2

I am thinking of building a farinograph, not as accurate as the ones used in lab, for my friend's project. I know that a farinograph measures the torque at the blades and estimates the viscocity of the dough. I have the following questions on the working principle:

  1. What is the relation between torque measured and Barbender units?
  2. I am looking for a more detailed explanation of working of a farinograph, what I know is very crude and does not help me build one. Please can anyone provide me with any literature which explains the working (more on the technical side).
  3. Is it really true that by just measuring the torque, one can understand the quality of the produced dough ?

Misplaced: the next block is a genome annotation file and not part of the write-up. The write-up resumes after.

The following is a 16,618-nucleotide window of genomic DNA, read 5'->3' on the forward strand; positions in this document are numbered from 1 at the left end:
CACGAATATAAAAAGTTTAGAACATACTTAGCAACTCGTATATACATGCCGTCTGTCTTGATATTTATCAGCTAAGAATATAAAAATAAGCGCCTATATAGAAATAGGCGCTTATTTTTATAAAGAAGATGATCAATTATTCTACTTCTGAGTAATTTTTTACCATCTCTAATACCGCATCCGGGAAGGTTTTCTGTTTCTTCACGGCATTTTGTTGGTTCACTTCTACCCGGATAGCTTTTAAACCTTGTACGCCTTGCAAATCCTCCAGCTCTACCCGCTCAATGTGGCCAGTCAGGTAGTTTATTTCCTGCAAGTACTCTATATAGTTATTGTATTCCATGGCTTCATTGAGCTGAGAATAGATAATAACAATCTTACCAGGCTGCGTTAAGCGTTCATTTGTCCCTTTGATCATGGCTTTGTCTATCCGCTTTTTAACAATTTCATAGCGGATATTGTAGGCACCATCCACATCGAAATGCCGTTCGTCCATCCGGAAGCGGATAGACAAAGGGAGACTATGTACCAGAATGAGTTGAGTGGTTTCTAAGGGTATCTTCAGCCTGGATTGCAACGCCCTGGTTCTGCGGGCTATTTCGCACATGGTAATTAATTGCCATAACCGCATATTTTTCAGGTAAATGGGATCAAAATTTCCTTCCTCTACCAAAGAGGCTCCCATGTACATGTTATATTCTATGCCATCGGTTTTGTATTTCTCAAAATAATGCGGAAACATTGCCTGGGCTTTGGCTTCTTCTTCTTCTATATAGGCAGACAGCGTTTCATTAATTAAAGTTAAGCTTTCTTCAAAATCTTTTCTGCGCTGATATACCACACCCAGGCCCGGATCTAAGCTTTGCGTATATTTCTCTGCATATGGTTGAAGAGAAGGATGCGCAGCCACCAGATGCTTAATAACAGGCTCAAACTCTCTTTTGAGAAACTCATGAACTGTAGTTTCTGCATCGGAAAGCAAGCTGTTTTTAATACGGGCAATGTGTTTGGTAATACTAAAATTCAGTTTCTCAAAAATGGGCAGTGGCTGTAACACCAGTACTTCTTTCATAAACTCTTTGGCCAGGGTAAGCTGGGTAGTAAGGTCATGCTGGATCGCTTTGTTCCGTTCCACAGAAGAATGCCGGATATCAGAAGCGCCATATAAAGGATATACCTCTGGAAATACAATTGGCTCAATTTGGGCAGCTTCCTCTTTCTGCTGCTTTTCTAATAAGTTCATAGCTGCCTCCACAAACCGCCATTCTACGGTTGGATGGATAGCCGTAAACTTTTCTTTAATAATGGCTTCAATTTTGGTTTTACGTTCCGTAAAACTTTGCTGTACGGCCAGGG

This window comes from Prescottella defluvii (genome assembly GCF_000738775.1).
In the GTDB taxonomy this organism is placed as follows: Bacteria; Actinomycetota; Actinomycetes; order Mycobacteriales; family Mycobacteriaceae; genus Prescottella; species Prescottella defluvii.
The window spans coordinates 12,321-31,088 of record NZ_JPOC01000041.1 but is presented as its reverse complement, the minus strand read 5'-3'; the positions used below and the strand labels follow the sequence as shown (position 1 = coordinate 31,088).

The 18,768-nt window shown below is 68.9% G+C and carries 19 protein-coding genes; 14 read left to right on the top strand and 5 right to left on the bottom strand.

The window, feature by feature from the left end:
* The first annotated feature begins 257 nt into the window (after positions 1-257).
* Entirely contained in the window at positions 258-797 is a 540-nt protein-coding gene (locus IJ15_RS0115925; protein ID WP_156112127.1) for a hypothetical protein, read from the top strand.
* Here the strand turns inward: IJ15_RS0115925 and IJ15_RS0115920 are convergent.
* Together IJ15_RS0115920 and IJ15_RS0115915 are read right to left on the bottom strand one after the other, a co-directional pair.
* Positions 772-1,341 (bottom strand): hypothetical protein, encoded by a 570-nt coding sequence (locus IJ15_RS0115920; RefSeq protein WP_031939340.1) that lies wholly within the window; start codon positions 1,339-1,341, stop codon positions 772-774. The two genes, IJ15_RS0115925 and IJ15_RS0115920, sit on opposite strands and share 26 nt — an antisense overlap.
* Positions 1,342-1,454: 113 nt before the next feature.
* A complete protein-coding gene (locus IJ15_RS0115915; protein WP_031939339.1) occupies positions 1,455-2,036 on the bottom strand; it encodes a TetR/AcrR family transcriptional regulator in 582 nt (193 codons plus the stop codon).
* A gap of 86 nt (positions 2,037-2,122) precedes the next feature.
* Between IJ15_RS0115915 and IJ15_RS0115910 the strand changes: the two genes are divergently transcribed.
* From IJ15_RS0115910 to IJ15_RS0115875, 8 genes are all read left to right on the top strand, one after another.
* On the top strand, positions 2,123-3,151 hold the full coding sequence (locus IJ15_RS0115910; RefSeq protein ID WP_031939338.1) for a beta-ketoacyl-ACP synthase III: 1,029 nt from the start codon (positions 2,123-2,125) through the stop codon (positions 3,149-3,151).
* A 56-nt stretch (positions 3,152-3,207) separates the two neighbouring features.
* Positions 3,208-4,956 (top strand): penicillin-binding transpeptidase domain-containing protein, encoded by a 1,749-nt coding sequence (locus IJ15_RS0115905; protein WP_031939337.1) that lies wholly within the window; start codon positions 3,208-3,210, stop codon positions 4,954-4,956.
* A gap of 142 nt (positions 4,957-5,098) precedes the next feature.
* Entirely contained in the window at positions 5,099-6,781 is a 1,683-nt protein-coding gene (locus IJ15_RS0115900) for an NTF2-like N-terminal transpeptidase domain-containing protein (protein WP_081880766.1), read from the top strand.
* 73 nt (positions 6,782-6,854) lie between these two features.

closed as off-topic by Erica, Cindy, GdD, FuzzyChef, Cascabel Apr 21 '18 at 1:44

  • This question does not appear to be about cooking within the scope defined in the help center.
If this question can be reworded to fit the rules in the help center, please edit the question.

  • Hello, and welcome to Stack Exchange. I'm not sure, but I'm guessing this is off-topic. – Daniel Griscom Apr 11 '18 at 21:28
  • 1
    Whether or not the asker is strictly off-topic, s/he is unlikely to get a useful answer here. Is there another SE site for gadget-builders? – FuzzyChef Apr 12 '18 at 0:21
  • Ther's a Physics SE and an Engineering SE. Perhaps one of them would be a better fit? – senschen Apr 12 '18 at 11:11
  • 4
    I'm voting to close this question as off-topic because construction of a farinograph is not a cooking question. – Erica Apr 12 '18 at 12:03
  • If you focus instead on just the relationship between torque/Brabender units and gluten, this might be on topic. – Erica Apr 12 '18 at 12:04

Browse other questions tagged or ask your own question.